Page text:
Deep Cycle Battery Guide
To power any devices or appliances that you plan on taking with you on an off-road trip or a few days camping, you’ll need a dedicated battery setup. This will be either a single battery, or as is more common, a dual battery setup, connected to a charger or solar panel. But what type of battery do you need? Considering the abundance of available options on the market, this guide will help to clear any confusion and a few common misconceptions.
Solar setups need to consist of an auxiliary or second battery, that can be charged throughout the day by the available sunlight with a solar panel or panels in the appropriate output. The battery needs to have enough power to run basic items, like fridges and lights, and charge smaller devices like phones or computers. This means a slow, constant discharge. Batteries of this type are called deep cycle batteries.
Starter Batteries vs. Deep Cycle Batteries
The battery in your car used to start the motor provides for short bursts of high voltage. It may look identical to your deep cycle solar battery, but there are key differences. Besides the way they are charged and discharged, there’s also the difference in construction. Starter batteries discharge only a small portion of their capacity and are recharged by the car’s alternator. Deep cycle batteries can be ‘deep cycled’ or discharged up to 80 per cent multiple times without causing any damage or reducing the battery’s life cycle. In addition, starter batteries have numerous lead plates that provide for a larger surface area for the electrolyte to react and provide for a higher output. Deep cycle solar batteries, on the other hand, have fewer and thicker plates, meaning less surface area for electrolytes. This allows for a slower discharge rate. For this reason, starter batteries cannot be used to power devices in a solar setup, and most deep cycle batteries (dual batteries being an exception) don’t have the needed surge in power to start a car motor.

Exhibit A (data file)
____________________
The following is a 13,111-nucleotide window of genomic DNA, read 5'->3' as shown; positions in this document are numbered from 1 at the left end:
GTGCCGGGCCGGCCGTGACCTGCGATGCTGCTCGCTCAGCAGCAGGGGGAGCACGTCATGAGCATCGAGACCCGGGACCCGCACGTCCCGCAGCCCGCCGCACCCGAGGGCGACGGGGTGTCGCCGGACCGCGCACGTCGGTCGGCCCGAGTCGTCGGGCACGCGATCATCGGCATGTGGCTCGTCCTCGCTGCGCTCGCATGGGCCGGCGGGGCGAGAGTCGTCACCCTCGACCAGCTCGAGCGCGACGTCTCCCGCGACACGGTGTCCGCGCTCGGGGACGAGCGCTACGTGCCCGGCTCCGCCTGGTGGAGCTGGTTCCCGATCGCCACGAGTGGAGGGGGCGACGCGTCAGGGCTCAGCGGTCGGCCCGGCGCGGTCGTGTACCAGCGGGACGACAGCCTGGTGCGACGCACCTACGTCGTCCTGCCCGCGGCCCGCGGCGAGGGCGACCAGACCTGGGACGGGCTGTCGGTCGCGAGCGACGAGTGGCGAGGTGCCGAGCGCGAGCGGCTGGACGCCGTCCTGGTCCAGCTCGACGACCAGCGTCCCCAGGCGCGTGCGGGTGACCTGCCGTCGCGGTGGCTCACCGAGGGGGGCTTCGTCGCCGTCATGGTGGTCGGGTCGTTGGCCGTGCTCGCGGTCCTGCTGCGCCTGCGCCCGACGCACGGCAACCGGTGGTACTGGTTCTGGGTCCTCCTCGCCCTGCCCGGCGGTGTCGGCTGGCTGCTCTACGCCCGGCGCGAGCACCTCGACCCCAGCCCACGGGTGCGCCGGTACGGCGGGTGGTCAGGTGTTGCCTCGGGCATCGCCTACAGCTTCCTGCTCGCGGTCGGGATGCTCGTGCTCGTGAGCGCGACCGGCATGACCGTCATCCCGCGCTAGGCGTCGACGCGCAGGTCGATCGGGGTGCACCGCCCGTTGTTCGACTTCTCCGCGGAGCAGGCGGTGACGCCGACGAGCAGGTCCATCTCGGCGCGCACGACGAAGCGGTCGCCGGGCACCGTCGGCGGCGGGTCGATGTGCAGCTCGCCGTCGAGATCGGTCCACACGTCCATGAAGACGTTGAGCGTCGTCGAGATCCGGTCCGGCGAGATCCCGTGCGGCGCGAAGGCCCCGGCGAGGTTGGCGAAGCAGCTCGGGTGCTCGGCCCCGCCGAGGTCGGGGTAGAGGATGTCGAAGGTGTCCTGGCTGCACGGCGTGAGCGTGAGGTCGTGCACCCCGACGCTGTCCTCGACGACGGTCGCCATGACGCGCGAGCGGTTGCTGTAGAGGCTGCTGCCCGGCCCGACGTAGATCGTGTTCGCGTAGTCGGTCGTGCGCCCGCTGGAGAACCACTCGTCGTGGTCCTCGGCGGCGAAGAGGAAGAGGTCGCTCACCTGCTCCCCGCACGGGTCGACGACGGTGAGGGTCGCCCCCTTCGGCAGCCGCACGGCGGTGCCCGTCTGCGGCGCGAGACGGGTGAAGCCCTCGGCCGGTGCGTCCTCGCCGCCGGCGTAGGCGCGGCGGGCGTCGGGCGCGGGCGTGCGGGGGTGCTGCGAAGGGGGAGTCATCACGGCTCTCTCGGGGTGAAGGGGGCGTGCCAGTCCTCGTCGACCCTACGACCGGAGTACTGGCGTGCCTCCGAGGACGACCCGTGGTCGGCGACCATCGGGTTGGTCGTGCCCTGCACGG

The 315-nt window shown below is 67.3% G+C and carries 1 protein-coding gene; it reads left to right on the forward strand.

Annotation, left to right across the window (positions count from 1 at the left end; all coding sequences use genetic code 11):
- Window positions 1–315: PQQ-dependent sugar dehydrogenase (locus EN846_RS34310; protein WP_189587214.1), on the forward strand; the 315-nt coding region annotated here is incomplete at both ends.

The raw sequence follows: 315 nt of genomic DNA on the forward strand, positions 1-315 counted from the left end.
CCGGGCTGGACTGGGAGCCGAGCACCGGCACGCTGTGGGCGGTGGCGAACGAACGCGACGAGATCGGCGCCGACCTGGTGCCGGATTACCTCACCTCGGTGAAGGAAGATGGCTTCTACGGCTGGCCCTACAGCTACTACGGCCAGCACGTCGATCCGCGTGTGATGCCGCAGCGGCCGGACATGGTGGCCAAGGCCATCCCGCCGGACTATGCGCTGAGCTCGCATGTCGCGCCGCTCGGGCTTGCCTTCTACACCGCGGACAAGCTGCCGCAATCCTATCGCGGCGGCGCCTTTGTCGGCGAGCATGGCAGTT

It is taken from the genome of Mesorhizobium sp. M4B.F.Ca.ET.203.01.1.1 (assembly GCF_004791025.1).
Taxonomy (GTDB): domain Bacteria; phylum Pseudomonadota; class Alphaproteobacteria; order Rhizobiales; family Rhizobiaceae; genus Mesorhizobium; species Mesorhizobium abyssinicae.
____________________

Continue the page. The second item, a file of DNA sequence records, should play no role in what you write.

Types of Deep Cycle Solar Batteries
The basic types of deep cycle batteries sold today are lead-acid and lithium batteries. Lead-acid batteries are further divided into flooded cell and sealed lead batteries. There are two types of sealed batteries – AGM and gel cell batteries. With all the different types, let’s take a closer look at each:
Flooded Lead Acid
Flooded lead-acid batteries or FLAs are some of the oldest battery designs still used today. They consist of lead plates ‘flooded’ in an electrolyte mix of sulfuric acid and water. When charging or discharging, gasses escape, leading to a drop in electrolytes. This means caution in storage and more maintenance, and the reason why they are the cheapest type of deep cycle batteries around. FLAs can be discharged up to 50% capacity and have the shortest life cycles. One advantage is that they are reliable and can handle overcharging.
These fall in the category of sealed lead-acid batteries. AGM or Absorbent Glass Mat batteries have lead plates divided by thin layers of fibreglass which help to absorb the electrolyte mixture. This makes them more efficient than FLA batteries, with up to 95% charge and 80% discharge rates. They also require less maintenance but are typically more expensive.